- With a little conservation of screen brightness, shutting off Wi-Fi and Bluetooth on the plane, and making sure I close down resource-intensive apps, I can usually get 7+ hours' use on the MacBook Air before I have to find an outlet. That's fantastic for international travel days.
- The best I've been able to do on the Dell so far is a little under 5 hours. To be fair though, I haven't had much time with it yet to find out how best to optimise power. One problem though is that the Dell seems to chew through its battery in 24 hours on standby.
- The MacBook Air has a better screen. It has higher resolution at 1440x900 vs. 1366x768 for the Dell. It makes a big difference for me because I use mind mapping software and edit documents a lot. The extra pixels make a huge difference.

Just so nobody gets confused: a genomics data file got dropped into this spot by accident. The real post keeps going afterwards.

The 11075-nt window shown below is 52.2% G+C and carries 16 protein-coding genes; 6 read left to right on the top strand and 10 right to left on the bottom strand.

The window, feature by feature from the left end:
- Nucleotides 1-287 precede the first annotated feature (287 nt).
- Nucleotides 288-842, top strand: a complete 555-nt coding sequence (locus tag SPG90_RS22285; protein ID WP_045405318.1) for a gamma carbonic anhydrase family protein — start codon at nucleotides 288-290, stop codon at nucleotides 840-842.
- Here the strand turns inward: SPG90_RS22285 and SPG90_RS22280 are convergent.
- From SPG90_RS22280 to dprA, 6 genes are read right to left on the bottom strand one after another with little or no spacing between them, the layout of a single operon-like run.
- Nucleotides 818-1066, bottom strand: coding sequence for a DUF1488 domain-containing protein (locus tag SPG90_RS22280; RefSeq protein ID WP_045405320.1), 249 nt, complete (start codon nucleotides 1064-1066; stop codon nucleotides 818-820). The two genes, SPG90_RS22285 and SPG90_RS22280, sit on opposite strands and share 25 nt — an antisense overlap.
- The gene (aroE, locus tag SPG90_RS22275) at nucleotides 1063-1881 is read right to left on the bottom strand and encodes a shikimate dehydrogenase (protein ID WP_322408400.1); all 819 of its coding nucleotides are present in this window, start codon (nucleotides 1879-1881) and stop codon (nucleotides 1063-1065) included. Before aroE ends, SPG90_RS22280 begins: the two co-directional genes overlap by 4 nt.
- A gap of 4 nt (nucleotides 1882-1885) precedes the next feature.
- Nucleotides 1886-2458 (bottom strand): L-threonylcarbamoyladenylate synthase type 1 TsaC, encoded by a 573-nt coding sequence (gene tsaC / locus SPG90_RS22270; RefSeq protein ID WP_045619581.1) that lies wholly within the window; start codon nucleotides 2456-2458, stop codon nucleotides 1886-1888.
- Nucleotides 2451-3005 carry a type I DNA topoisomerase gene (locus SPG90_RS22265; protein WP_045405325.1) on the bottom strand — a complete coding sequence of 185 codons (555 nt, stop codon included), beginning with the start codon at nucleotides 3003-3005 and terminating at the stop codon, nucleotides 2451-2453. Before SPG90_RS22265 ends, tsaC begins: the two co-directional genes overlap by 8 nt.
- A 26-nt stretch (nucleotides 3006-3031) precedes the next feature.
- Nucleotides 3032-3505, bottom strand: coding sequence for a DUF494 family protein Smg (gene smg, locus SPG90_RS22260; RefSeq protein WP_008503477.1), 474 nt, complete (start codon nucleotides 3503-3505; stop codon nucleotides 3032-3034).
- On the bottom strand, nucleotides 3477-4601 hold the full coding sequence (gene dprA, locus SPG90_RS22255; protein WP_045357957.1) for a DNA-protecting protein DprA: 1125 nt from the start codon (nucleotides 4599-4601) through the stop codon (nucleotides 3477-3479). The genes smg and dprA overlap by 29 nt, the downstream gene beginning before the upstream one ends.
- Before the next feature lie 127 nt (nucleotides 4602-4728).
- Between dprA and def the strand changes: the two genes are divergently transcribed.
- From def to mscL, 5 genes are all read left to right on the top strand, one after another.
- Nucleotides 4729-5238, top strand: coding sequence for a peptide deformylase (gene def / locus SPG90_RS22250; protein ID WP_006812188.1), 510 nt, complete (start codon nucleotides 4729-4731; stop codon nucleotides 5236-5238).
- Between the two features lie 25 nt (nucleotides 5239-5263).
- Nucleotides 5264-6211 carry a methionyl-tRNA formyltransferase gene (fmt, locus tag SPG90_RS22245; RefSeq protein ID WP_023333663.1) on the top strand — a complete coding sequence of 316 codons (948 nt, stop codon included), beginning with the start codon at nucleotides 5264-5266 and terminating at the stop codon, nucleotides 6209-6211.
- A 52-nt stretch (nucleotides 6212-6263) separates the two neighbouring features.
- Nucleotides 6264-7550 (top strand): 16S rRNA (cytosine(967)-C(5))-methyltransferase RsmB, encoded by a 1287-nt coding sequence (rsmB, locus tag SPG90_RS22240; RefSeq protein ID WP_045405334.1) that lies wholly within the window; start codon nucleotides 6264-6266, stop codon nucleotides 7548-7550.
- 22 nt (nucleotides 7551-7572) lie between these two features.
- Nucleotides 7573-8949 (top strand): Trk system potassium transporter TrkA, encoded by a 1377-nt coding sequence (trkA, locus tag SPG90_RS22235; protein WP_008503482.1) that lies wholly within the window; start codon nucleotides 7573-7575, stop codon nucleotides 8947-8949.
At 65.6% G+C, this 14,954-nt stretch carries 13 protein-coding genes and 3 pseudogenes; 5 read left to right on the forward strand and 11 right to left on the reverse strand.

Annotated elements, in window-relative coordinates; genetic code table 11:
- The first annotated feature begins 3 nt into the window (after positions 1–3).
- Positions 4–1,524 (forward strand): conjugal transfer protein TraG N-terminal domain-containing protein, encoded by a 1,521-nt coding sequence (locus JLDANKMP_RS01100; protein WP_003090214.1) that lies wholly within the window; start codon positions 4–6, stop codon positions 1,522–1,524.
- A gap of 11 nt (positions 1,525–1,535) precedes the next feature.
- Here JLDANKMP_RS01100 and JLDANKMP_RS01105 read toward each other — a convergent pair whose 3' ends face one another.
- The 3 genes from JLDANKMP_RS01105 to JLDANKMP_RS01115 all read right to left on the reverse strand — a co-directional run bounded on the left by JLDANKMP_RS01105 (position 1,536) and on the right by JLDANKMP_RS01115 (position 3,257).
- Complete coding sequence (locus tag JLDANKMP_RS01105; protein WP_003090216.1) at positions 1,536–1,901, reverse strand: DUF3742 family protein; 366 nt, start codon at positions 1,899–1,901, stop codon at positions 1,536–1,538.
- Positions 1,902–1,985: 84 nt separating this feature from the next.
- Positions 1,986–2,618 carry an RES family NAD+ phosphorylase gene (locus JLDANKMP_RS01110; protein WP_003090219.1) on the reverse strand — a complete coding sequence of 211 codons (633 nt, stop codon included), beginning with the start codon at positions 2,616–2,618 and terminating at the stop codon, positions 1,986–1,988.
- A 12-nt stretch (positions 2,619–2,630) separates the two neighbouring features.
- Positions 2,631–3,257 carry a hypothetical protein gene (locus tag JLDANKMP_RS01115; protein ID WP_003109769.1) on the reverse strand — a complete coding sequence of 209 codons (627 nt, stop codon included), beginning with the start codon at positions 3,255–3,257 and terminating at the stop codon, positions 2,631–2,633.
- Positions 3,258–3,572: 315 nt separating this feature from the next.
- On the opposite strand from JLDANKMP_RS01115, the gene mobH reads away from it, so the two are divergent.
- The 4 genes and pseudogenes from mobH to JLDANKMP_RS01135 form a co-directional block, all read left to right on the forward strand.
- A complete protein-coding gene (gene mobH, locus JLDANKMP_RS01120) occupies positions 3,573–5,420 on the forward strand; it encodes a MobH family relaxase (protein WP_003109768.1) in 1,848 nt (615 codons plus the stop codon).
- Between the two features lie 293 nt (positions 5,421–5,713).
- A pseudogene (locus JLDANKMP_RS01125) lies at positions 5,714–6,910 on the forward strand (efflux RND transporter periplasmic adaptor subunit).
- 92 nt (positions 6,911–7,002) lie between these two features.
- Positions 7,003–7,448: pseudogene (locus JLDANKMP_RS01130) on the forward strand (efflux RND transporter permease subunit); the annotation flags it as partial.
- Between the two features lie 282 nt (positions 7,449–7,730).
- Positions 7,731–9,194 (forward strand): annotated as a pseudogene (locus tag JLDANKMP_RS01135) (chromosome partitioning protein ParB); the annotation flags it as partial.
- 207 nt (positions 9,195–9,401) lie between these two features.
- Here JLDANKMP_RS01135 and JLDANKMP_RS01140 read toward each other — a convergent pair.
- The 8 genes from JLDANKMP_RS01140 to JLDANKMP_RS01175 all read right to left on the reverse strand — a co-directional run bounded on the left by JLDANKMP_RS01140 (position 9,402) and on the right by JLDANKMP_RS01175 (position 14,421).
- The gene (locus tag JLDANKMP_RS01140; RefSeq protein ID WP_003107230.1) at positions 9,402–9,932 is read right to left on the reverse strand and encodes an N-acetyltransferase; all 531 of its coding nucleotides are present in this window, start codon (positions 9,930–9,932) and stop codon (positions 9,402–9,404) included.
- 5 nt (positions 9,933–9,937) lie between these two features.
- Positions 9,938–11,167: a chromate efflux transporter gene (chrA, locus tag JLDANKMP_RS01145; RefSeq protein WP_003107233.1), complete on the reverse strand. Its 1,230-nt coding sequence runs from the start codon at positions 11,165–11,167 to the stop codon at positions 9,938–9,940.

- The Dell has a great illuminated keyboard. The action is very similar to the Air's, and the wrist rest is beveled slightly to keep the edge from cutting into my wrists. It's also comfortable to rest my hands on the soft surface, but there are drawbacks to using rubberized plastic (see picture below).
- The Dell looks a lot like the MacBook Air from the cover (imitation is the sincerest form of flattery), and it really is a high quality case design. It doesn't feel cheesy at all.
- The Dell's performance has been very good. The SSD drive is fast, the machine sleeps when the lid is closed and wakes up reliably when it's opened again.
- The power supply tip is different (thinner) than other Dells, presumably due to the slim case design. That's fine except I've already tripped over the cord once and tweaked the tip. The Magsafe design on the Mac disconnects itself when I trip and protects the socket and the tip.
- DropBox, Evernote and GMail, along with Salesforce.com and a secure proxy to Peoplesoft mean I don't need to get on the corporate network from either machine, and I can keep all of my files in sync, working on either computer at any time.
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